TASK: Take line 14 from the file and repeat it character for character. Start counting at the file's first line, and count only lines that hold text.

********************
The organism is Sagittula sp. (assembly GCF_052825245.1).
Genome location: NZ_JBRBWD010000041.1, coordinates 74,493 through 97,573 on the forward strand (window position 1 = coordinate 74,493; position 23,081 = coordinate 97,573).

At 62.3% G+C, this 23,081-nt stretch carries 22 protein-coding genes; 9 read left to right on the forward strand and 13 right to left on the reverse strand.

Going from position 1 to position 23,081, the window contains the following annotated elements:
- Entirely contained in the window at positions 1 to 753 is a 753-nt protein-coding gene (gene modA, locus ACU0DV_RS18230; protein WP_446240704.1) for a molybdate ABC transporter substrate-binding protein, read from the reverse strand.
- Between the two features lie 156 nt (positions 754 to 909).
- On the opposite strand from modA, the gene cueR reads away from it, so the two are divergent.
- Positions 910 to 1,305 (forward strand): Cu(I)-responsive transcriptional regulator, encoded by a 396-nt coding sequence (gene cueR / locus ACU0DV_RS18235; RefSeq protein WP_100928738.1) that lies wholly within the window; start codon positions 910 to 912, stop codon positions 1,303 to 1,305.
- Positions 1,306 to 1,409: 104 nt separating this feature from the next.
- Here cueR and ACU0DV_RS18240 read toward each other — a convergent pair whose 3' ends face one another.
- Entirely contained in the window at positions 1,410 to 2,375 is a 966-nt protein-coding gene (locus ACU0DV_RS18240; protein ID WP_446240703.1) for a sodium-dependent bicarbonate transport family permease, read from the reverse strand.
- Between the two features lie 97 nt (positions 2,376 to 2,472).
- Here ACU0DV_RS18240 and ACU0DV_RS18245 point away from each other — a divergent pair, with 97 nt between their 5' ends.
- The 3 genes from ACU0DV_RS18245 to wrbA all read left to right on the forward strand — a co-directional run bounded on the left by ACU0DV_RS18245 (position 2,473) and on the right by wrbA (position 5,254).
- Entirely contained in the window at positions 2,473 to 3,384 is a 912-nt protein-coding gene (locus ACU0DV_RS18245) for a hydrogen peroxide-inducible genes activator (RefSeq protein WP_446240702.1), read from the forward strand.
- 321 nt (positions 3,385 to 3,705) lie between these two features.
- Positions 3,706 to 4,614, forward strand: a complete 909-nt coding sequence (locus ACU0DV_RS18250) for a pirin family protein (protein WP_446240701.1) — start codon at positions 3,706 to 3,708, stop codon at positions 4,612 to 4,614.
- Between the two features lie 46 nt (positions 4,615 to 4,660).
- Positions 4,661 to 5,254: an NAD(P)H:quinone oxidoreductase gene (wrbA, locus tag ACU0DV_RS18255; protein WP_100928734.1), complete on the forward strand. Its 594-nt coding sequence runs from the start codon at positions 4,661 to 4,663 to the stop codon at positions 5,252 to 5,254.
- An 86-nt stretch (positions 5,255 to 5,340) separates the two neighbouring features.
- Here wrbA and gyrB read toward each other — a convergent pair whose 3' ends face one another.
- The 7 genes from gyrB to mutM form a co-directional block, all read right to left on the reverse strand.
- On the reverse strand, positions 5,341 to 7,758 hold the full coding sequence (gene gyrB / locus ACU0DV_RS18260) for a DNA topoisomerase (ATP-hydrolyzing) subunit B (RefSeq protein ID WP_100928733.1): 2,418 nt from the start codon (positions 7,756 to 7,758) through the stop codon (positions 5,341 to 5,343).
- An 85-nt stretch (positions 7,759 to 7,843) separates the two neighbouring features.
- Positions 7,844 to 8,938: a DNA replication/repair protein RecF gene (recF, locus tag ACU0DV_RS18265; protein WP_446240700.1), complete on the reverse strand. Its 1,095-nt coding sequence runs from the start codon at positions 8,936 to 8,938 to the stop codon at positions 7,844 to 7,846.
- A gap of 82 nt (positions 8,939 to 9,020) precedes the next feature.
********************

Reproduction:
- The 3 genes from ACU0DV_RS18245 to wrbA all read left to right on the forward strand — a co-directional run bounded on the left by ACU0DV_RS18245 (position 2,473) and on the right by wrbA (position 5,254).